This data doesn't say what happened to the workers who were displaced by U.S. companies or Indian firms in the offshore shift, or the displacement of U.S. workers by H-1B holders, as the government pointed out in recent court papers.
David Foote, who researches IT employment and the labor market trends, can point to data showing a net gain in one key area of IT services hiring, management, and technical consulting, and he sees reason for optimism about future hiring trends. From April to June, some 1,200 management and technical consulting jobs were added, based on government data. That is the job category most likely represented by IT services firms. Foote believes that clients of IT services firms still want workers with industry knowledge, which continues to drive hiring, as well as different kinds of workers with business knowledge.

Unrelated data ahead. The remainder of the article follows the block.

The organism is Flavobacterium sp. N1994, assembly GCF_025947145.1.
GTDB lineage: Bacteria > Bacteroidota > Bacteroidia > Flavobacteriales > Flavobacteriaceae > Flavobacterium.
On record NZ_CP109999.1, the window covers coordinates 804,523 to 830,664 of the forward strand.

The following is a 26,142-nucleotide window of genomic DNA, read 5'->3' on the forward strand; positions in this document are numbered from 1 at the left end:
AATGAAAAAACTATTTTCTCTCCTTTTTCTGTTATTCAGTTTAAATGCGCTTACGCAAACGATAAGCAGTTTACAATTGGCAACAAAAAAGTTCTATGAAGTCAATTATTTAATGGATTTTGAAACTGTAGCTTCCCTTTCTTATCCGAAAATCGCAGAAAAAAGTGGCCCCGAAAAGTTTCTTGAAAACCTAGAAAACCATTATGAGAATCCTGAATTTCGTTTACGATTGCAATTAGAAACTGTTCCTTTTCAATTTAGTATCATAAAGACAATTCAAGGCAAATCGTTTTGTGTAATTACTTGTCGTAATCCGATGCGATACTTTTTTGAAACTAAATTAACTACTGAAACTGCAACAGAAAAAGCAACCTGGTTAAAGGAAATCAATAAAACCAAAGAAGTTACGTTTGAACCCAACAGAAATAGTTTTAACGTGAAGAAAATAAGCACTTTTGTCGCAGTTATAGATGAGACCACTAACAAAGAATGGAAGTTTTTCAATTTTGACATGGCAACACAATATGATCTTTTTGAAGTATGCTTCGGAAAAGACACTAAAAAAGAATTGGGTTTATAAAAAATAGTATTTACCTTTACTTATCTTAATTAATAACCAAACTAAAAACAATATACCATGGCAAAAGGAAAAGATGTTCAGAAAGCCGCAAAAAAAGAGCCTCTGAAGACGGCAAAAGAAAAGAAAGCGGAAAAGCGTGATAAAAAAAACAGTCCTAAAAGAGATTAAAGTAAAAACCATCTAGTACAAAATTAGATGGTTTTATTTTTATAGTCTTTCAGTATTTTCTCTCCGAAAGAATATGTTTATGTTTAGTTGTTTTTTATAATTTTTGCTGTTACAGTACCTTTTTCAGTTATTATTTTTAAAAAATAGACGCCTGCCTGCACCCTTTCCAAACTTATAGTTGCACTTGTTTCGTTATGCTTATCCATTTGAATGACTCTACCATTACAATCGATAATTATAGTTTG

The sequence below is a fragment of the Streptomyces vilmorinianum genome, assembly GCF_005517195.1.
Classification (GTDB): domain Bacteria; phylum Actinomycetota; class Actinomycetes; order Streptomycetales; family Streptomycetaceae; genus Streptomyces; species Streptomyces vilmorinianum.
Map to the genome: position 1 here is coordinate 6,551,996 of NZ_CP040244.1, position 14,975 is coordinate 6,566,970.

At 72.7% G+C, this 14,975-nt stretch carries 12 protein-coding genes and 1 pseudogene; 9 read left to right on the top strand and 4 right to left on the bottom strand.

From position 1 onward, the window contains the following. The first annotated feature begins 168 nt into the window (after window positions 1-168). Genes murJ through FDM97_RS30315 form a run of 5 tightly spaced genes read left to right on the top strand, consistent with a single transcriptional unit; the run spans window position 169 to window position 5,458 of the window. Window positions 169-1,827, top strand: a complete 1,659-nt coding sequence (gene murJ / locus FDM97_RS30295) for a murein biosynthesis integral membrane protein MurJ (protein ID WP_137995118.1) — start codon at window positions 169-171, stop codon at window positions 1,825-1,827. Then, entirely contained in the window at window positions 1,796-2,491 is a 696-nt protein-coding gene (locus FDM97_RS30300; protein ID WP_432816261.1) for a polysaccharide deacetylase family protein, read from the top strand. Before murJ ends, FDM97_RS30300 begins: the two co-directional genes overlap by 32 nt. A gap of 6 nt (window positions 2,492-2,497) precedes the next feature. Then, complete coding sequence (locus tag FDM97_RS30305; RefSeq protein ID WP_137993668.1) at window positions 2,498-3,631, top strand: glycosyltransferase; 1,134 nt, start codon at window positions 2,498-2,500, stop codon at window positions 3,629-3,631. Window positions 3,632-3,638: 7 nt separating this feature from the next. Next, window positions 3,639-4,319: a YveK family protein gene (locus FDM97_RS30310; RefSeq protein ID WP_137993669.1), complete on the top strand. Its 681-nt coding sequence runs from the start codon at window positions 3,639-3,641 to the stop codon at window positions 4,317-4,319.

Ron Hira, an assistant professor of public policy at the Rochester Institute of Technology and author of Outsourcing America, believes a jettisoning of the American workforce was not an inevitable outcome. The services firms "could have chosen to compete with better technology, investing in their American workers, and better management. These are all strategic choices that could have been made. They wouldn't have been easy, but, instead, the executives chose the route of cheaper labor," he said.